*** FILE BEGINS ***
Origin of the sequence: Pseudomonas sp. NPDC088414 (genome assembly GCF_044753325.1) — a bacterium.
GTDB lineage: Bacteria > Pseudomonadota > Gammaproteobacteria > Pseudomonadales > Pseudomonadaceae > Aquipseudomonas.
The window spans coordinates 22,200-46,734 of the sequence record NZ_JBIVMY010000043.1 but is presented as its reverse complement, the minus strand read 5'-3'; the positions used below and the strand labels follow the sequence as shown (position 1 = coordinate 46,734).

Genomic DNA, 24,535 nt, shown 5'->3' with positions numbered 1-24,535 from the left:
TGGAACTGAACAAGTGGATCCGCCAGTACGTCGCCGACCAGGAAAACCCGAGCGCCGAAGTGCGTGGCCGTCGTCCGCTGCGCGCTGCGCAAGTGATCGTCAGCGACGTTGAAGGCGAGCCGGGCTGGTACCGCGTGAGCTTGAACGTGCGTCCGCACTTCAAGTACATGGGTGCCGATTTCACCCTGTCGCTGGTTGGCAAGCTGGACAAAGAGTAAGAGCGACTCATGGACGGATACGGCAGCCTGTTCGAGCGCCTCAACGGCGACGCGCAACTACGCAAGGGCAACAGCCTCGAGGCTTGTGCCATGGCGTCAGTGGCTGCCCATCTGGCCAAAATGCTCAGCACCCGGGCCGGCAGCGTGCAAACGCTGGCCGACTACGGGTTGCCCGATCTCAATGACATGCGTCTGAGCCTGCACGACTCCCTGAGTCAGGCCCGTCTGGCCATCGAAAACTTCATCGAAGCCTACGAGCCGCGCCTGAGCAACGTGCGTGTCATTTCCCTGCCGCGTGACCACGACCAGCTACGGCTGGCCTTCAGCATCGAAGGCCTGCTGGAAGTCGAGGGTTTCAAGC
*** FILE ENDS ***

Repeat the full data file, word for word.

Origin of the sequence: Pseudomonas sp. NPDC088414 (genome assembly GCF_044753325.1) — a bacterium.
GTDB lineage: Bacteria > Pseudomonadota > Gammaproteobacteria > Pseudomonadales > Pseudomonadaceae > Aquipseudomonas.
The window spans coordinates 22,200-46,734 of the sequence record NZ_JBIVMY010000043.1 but is presented as its reverse complement, the minus strand read 5'-3'; the positions used below and the strand labels follow the sequence as shown (position 1 = coordinate 46,734).

Genomic DNA, 24,535 nt, shown 5'->3' with positions numbered 1-24,535 from the left:
TGGAACTGAACAAGTGGATCCGCCAGTACGTCGCCGACCAGGAAAACCCGAGCGCCGAAGTGCGTGGCCGTCGTCCGCTGCGCGCTGCGCAAGTGATCGTCAGCGACGTTGAAGGCGAGCCGGGCTGGTACCGCGTGAGCTTGAACGTGCGTCCGCACTTCAAGTACATGGGTGCCGATTTCACCCTGTCGCTGGTTGGCAAGCTGGACAAAGAGTAAGAGCGACTCATGGACGGATACGGCAGCCTGTTCGAGCGCCTCAACGGCGACGCGCAACTACGCAAGGGCAACAGCCTCGAGGCTTGTGCCATGGCGTCAGTGGCTGCCCATCTGGCCAAAATGCTCAGCACCCGGGCCGGCAGCGTGCAAACGCTGGCCGACTACGGGTTGCCCGATCTCAATGACATGCGTCTGAGCCTGCACGACTCCCTGAGTCAGGCCCGTCTGGCCATCGAAAACTTCATCGAAGCCTACGAGCCGCGCCTGAGCAACGTGCGTGTCATTTCCCTGCCGCGTGACCACGACCAGCTACGGCTGGCCTTCAGCATCGAAGGCCTGCTGGAAGTCGAGGGTTTCAAGC